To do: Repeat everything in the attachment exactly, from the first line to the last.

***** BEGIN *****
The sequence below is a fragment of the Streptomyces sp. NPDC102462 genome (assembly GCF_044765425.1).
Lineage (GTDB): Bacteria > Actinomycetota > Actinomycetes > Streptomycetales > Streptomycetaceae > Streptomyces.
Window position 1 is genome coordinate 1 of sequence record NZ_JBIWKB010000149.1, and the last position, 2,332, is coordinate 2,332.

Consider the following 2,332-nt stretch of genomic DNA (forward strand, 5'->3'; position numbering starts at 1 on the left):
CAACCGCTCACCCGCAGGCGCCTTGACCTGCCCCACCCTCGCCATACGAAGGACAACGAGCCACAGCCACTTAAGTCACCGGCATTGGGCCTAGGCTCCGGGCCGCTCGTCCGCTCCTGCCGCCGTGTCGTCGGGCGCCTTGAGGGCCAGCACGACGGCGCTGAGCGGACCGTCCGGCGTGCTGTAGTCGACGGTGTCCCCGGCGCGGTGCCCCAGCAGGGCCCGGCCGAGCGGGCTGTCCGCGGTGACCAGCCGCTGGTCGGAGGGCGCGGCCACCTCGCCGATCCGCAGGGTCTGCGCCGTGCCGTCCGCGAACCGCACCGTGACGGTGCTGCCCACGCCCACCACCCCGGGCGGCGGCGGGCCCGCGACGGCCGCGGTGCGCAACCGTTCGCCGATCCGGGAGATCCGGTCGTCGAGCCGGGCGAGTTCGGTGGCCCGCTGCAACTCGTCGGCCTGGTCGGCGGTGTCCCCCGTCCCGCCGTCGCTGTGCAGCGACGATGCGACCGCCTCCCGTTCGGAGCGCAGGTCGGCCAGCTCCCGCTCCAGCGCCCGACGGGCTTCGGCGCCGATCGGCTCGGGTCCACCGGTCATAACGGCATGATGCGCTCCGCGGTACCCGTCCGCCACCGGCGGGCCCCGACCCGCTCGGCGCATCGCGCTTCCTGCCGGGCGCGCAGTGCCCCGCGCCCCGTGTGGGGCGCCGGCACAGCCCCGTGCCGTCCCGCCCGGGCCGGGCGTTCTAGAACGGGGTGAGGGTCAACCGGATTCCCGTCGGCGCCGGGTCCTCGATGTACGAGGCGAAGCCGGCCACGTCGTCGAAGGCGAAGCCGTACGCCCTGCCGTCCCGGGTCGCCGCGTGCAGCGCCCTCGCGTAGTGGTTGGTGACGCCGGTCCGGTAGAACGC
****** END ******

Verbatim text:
The sequence below is a fragment of the Streptomyces sp. NPDC102462 genome (assembly GCF_044765425.1).
Lineage (GTDB): Bacteria > Actinomycetota > Actinomycetes > Streptomycetales > Streptomycetaceae > Streptomyces.
Window position 1 is genome coordinate 1 of sequence record NZ_JBIWKB010000149.1, and the last position, 2,332, is coordinate 2,332.

Consider the following 2,332-nt stretch of genomic DNA (forward strand, 5'->3'; position numbering starts at 1 on the left):
CAACCGCTCACCCGCAGGCGCCTTGACCTGCCCCACCCTCGCCATACGAAGGACAACGAGCCACAGCCACTTAAGTCACCGGCATTGGGCCTAGGCTCCGGGCCGCTCGTCCGCTCCTGCCGCCGTGTCGTCGGGCGCCTTGAGGGCCAGCACGACGGCGCTGAGCGGACCGTCCGGCGTGCTGTAGTCGACGGTGTCCCCGGCGCGGTGCCCCAGCAGGGCCCGGCCGAGCGGGCTGTCCGCGGTGACCAGCCGCTGGTCGGAGGGCGCGGCCACCTCGCCGATCCGCAGGGTCTGCGCCGTGCCGTCCGCGAACCGCACCGTGACGGTGCTGCCCACGCCCACCACCCCGGGCGGCGGCGGGCCCGCGACGGCCGCGGTGCGCAACCGTTCGCCGATCCGGGAGATCCGGTCGTCGAGCCGGGCGAGTTCGGTGGCCCGCTGCAACTCGTCGGCCTGGTCGGCGGTGTCCCCCGTCCCGCCGTCGCTGTGCAGCGACGATGCGACCGCCTCCCGTTCGGAGCGCAGGTCGGCCAGCTCCCGCTCCAGCGCCCGACGGGCTTCGGCGCCGATCGGCTCGGGTCCACCGGTCATAACGGCATGATGCGCTCCGCGGTACCCGTCCGCCACCGGCGGGCCCCGACCCGCTCGGCGCATCGCGCTTCCTGCCGGGCGCGCAGTGCCCCGCGCCCCGTGTGGGGCGCCGGCACAGCCCCGTGCCGTCCCGCCCGGGCCGGGCGTTCTAGAACGGGGTGAGGGTCAACCGGATTCCCGTCGGCGCCGGGTCCTCGATGTACGAGGCGAAGCCGGCCACGTCGTCGAAGGCGAAGCCGTACGCCCTGCCGTCCCGGGTCGCCGCGTGCAGCGCCCTCGCGTAGTGGTTGGTGACGCCGGTCCGGTAGAACGC